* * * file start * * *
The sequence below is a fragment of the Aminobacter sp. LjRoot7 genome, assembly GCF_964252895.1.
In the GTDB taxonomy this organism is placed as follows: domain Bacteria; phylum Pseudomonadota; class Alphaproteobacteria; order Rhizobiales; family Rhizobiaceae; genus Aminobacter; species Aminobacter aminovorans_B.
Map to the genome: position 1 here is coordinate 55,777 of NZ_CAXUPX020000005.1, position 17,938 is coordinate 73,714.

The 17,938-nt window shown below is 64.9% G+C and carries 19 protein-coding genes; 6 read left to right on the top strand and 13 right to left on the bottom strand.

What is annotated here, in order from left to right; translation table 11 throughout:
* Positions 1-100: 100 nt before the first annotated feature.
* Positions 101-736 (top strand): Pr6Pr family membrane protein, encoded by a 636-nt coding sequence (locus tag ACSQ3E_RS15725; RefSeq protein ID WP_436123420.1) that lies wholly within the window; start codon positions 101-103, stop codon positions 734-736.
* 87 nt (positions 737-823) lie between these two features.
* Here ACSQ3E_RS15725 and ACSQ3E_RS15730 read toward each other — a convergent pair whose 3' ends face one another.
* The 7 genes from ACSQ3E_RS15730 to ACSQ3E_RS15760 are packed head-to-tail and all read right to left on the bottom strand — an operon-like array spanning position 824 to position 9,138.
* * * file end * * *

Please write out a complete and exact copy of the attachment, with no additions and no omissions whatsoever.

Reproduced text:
The sequence below is a fragment of the Aminobacter sp. LjRoot7 genome, assembly GCF_964252895.1.
In the GTDB taxonomy this organism is placed as follows: domain Bacteria; phylum Pseudomonadota; class Alphaproteobacteria; order Rhizobiales; family Rhizobiaceae; genus Aminobacter; species Aminobacter aminovorans_B.
Map to the genome: position 1 here is coordinate 55,777 of NZ_CAXUPX020000005.1, position 17,938 is coordinate 73,714.

The 17,938-nt window shown below is 64.9% G+C and carries 19 protein-coding genes; 6 read left to right on the top strand and 13 right to left on the bottom strand.

What is annotated here, in order from left to right; translation table 11 throughout:
* Positions 1-100: 100 nt before the first annotated feature.
* Positions 101-736 (top strand): Pr6Pr family membrane protein, encoded by a 636-nt coding sequence (locus tag ACSQ3E_RS15725; RefSeq protein ID WP_436123420.1) that lies wholly within the window; start codon positions 101-103, stop codon positions 734-736.
* 87 nt (positions 737-823) lie between these two features.
* Here ACSQ3E_RS15725 and ACSQ3E_RS15730 read toward each other — a convergent pair whose 3' ends face one another.
* The 7 genes from ACSQ3E_RS15730 to ACSQ3E_RS15760 are packed head-to-tail and all read right to left on the bottom strand — an operon-like array spanning position 824 to position 9,138.